Wine Hunter

Summer Reds with Mount Pleasant Wines

Mount Pleasant Wines. Photographed by Chris Elfes. Image supplied.

It seems there is little Adrian Sparks, chief winemaker at Mount Pleasant Wines, can’t do.

Named Hunter Valley’s Winemaker of the year and picking up a swag of prizes for his 2017 1880 Old Vines Shiraz – it seems red wine is back at Mount Pleasant – a winery probably most famous for its semillon and chardonnay.

But, under Adrian’s guidance, the three reds coming to market this month: 2017 Mountain D Full Bodied Dry Red, 2017 Rosehill Shiraz and the 2017 1946 Vines Rosehill Shiraz, aren’t typical Hunter Valley heavyweight reds that assault the tastebud and the palate – instead these are softer, lighter more delicate and floral than the red wines we are used to.

It’s hard to get good metaphors for wine because it’s a curious combination of art, science, weather, nature and the gift of the winemaker, so talking about soil types, sunlight hours and winemaking methods is a bit like describing the works of Monet by listing the chemicals in his paint. Instructive, but a bit useless.

Instead, I’m going to turn to music to try and help you understand these wines and decide whether you might like them or not.

Now, if I was truly skilled in using music as a metaphor, I would probably turn classical or opera to describe these wines, because like all good wines they are full of nuance and subtlety. But I don’t know much about classical music, despite being subjected to it for hours in the 1970s when every week a new record from Deutsche Gramaphon would turn up and my father would enthusiastically play it on our relatively crappy stereo.

Using music from 1960 – 1990 – my peak listening period – I’m going to choose a single band to define these light reds – all of which are sourced from the same vineyard.

When I was thinking about this I was torn between The Electric Light Orchestra or the Bee Gees. In this case the Bee Gees, because they are Australian and they possess great range.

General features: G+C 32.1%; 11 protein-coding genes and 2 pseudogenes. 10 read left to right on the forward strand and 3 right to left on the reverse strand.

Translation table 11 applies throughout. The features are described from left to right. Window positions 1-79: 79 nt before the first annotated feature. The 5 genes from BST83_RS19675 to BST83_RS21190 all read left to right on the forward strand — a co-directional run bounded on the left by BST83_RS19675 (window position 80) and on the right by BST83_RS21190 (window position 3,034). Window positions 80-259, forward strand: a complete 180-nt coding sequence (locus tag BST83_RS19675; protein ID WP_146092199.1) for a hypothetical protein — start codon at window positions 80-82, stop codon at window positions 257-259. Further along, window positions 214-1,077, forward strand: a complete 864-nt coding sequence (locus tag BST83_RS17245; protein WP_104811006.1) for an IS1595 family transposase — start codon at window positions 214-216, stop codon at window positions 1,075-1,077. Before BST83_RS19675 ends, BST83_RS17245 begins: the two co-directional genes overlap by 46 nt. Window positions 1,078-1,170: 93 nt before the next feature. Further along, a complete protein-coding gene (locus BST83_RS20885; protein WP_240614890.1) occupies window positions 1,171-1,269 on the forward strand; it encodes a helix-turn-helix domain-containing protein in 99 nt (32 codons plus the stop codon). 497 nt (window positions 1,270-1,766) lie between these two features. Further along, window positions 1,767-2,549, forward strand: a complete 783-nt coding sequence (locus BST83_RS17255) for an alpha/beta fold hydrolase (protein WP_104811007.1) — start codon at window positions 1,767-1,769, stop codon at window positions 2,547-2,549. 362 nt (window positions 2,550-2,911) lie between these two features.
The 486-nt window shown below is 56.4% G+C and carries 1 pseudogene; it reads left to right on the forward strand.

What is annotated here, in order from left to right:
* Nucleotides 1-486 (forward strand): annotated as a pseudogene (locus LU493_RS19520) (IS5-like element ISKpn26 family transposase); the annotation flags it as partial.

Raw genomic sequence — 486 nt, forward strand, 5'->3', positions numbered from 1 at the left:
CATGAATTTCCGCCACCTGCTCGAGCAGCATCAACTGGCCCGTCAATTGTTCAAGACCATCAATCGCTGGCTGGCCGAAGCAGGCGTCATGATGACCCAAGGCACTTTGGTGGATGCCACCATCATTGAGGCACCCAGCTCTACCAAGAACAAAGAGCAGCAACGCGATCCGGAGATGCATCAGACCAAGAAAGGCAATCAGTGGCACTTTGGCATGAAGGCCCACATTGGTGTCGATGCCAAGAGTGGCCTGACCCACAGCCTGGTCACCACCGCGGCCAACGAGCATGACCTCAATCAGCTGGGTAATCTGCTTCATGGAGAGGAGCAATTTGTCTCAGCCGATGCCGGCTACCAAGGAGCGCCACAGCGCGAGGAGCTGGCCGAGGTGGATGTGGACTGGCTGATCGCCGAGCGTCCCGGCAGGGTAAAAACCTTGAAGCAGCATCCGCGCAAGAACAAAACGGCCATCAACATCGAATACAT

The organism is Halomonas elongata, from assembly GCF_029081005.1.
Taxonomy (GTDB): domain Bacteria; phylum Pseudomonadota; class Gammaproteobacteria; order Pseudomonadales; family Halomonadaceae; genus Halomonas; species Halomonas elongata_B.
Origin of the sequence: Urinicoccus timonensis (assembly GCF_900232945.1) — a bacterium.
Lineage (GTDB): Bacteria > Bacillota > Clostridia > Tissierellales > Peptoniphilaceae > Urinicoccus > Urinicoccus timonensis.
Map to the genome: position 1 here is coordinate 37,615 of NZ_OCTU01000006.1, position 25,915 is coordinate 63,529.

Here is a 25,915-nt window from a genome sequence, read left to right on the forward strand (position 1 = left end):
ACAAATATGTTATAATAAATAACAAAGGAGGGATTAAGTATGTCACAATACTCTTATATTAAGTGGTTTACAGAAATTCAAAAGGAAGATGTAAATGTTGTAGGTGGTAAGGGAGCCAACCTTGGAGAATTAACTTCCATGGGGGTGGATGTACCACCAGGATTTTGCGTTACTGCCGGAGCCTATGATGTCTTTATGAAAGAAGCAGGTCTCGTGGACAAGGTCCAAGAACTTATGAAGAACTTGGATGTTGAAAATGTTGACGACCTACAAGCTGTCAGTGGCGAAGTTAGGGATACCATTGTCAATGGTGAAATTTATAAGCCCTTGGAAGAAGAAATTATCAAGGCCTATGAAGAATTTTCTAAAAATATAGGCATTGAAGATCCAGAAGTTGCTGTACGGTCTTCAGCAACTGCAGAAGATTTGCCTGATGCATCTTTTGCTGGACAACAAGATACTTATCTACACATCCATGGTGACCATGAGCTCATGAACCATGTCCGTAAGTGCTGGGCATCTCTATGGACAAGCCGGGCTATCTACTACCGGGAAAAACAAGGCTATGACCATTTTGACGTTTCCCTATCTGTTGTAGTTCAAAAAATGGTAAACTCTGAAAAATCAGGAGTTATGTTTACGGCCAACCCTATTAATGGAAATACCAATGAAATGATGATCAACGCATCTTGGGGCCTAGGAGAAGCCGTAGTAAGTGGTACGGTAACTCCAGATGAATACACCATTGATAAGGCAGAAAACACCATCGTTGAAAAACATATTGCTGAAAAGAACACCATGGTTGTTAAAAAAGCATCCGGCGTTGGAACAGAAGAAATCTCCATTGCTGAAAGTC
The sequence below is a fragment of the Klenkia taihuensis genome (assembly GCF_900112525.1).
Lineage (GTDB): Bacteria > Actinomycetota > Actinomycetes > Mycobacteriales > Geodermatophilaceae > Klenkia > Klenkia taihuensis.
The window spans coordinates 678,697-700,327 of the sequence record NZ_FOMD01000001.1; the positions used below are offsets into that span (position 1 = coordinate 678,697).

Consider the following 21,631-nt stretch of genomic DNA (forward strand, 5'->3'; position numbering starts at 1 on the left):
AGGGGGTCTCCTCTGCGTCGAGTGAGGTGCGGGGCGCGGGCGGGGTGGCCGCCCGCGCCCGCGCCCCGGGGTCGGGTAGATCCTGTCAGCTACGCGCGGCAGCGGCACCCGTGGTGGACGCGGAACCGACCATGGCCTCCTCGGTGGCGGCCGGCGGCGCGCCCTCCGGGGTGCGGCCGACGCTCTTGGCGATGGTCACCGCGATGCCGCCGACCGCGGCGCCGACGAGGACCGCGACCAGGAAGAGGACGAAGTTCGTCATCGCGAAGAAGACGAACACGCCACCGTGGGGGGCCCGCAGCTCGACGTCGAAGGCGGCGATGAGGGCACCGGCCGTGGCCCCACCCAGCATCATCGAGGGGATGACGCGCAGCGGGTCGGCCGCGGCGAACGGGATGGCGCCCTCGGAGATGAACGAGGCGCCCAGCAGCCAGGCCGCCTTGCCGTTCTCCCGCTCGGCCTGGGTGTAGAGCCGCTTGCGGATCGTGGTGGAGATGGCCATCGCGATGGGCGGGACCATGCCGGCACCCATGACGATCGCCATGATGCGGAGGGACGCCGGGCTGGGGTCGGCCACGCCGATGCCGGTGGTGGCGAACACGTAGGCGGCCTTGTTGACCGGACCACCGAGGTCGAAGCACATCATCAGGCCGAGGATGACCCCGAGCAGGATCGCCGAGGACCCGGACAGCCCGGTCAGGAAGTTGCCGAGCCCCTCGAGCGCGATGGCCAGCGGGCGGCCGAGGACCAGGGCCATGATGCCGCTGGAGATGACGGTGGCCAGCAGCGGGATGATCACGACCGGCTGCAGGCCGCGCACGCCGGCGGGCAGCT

That’s the thing about heavy reds – if I was using a style of music to describe them it would be rock and roll or maybe even punk rock because to me, at least, they aren’t about a light touch – but about force. Heavy reds are Cold Chisel, Rose Tattoo or the Angels and these aren’t.

Here’s the thing to remember about the Bee Gees, you might remember them from their disco era, or their 1970’s slow dance anthem era, but there is a lot more to them like a summer red – complex, nuanced and varied.

To sample these reds I invited friends who like wine, I cooked steak and arranged all three in different glasses in front of everybody and didn’t tell them what was what.  Just asked them what they thought.

We started on the 2017 Mountain D Full Bodied Dry Red ($75), which is a blended red. Blended wines are where the winemakers’ skill comes forward – finding groups of complimentary grape styles and turning them into magic. In this case, it’s Mountain D, smooth and silky on the palate without any punch in the face heavy red overtones. 

If this were a BeeGees song, it’s one of those songs you’ve forgotten and didn’t even know they had written. In this case, it’s Spicks and Specks, deceptively simple and really pretty enjoyable.

Mount Pleasant Wines. Photographed by Chris Elfes. Image supplied

Mount Pleasant Wines. Photographed by Chris Elfes. Image supplied

Now this wouldn’t be a review if we didn’t rank the wines. Of the four people testing the three wines (Mountain D, Rosehill and 1946) we all liked the Mountain D the least. It’s a very good wine, but not as good as the other two.

And here’s where we are torn: on the final two, the Rosehill Vineyard and the 1946, two tasters liked the Rosehill best and two the 1946.

The 2017 Rosehill Shiraz ($50), which is from one of the premier vineyards in Australia with a northerly aspect, ancient volcanic soils was of the three, the wine with the most punch, with the biggest red traits and the people who liked it, admitted they were big red fans. If this is a Bee Gees song, it’s Stayin’ Alive, the rockiest thing they ever did, at least when disco was king.

Our second pick of the bunch was the 2017 1946 Vines Rosehill Shiraz ($135). Named 1946 after the year that the wines were first planted, this Rosehill Shiraz is a light, fruitful and graceful wine which will be a great summer drink this year and probably for the next 20 years to come.

Here’s the thing, the biggest selling song by the Bee Gees was You Should Be Dancing released in 1976 part of Saturday Night Fever’s soundtrack. I don’t think it’s anything like the best thing they ever did, for me, this wine is like their 1967 song The New York Mining Disaster produced by Robert Stigwood. Complex, layered and will remain great for the next 50 years.

Log onto Mount Pleasant Wines and buy a bottle. It’s worth it.

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